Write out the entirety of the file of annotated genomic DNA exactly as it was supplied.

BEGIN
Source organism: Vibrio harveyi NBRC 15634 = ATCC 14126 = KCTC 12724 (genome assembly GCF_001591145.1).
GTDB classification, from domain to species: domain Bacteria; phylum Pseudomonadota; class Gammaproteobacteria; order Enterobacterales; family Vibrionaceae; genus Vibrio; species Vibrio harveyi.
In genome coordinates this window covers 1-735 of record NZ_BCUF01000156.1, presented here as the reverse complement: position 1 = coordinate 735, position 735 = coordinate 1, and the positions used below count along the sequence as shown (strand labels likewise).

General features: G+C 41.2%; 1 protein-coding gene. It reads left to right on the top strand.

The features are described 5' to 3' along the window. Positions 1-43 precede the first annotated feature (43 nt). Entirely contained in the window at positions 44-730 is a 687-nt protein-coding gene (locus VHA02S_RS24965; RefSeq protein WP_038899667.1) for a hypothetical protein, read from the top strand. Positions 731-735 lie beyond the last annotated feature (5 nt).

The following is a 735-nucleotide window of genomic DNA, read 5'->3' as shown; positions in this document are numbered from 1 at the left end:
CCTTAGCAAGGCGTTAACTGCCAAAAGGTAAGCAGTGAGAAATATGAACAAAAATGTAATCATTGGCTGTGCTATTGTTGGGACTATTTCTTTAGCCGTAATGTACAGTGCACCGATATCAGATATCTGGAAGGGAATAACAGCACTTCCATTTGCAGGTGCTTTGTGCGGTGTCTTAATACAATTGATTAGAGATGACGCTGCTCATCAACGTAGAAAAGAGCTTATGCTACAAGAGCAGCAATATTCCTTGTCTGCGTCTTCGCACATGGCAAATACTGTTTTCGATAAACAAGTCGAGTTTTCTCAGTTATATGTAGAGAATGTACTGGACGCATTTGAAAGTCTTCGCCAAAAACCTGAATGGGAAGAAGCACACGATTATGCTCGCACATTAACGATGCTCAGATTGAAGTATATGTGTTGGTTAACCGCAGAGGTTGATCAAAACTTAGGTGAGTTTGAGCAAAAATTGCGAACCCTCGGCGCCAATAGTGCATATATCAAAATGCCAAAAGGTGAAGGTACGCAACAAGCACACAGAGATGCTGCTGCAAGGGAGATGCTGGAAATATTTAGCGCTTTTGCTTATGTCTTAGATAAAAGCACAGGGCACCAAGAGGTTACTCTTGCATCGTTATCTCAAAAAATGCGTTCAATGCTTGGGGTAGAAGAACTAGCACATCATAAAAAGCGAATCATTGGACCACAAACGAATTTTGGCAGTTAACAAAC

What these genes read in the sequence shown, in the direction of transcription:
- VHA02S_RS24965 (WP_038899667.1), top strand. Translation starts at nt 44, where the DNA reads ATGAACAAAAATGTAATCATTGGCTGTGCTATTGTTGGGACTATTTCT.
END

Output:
Source organism: Vibrio harveyi NBRC 15634 = ATCC 14126 = KCTC 12724 (genome assembly GCF_001591145.1).
GTDB classification, from domain to species: domain Bacteria; phylum Pseudomonadota; class Gammaproteobacteria; order Enterobacterales; family Vibrionaceae; genus Vibrio; species Vibrio harveyi.
In genome coordinates this window covers 1-735 of record NZ_BCUF01000156.1, presented here as the reverse complement: position 1 = coordinate 735, position 735 = coordinate 1, and the positions used below count along the sequence as shown (strand labels likewise).

General features: G+C 41.2%; 1 protein-coding gene. It reads left to right on the top strand.

The features are described 5' to 3' along the window. Positions 1-43 precede the first annotated feature (43 nt). Entirely contained in the window at positions 44-730 is a 687-nt protein-coding gene (locus VHA02S_RS24965; RefSeq protein WP_038899667.1) for a hypothetical protein, read from the top strand. Positions 731-735 lie beyond the last annotated feature (5 nt).

The following is a 735-nucleotide window of genomic DNA, read 5'->3' as shown; positions in this document are numbered from 1 at the left end:
CCTTAGCAAGGCGTTAACTGCCAAAAGGTAAGCAGTGAGAAATATGAACAAAAATGTAATCATTGGCTGTGCTATTGTTGGGACTATTTCTTTAGCCGTAATGTACAGTGCACCGATATCAGATATCTGGAAGGGAATAACAGCACTTCCATTTGCAGGTGCTTTGTGCGGTGTCTTAATACAATTGATTAGAGATGACGCTGCTCATCAACGTAGAAAAGAGCTTATGCTACAAGAGCAGCAATATTCCTTGTCTGCGTCTTCGCACATGGCAAATACTGTTTTCGATAAACAAGTCGAGTTTTCTCAGTTATATGTAGAGAATGTACTGGACGCATTTGAAAGTCTTCGCCAAAAACCTGAATGGGAAGAAGCACACGATTATGCTCGCACATTAACGATGCTCAGATTGAAGTATATGTGTTGGTTAACCGCAGAGGTTGATCAAAACTTAGGTGAGTTTGAGCAAAAATTGCGAACCCTCGGCGCCAATAGTGCATATATCAAAATGCCAAAAGGTGAAGGTACGCAACAAGCACACAGAGATGCTGCTGCAAGGGAGATGCTGGAAATATTTAGCGCTTTTGCTTATGTCTTAGATAAAAGCACAGGGCACCAAGAGGTTACTCTTGCATCGTTATCTCAAAAAATGCGTTCAATGCTTGGGGTAGAAGAACTAGCACATCATAAAAAGCGAATCATTGGACCACAAACGAATTTTGGCAGTTAACAAAC

What these genes read in the sequence shown, in the direction of transcription:
- VHA02S_RS24965 (WP_038899667.1), top strand. Translation starts at nt 44, where the DNA reads ATGAACAAAAATGTAATCATTGGCTGTGCTATTGTTGGGACTATTTCT.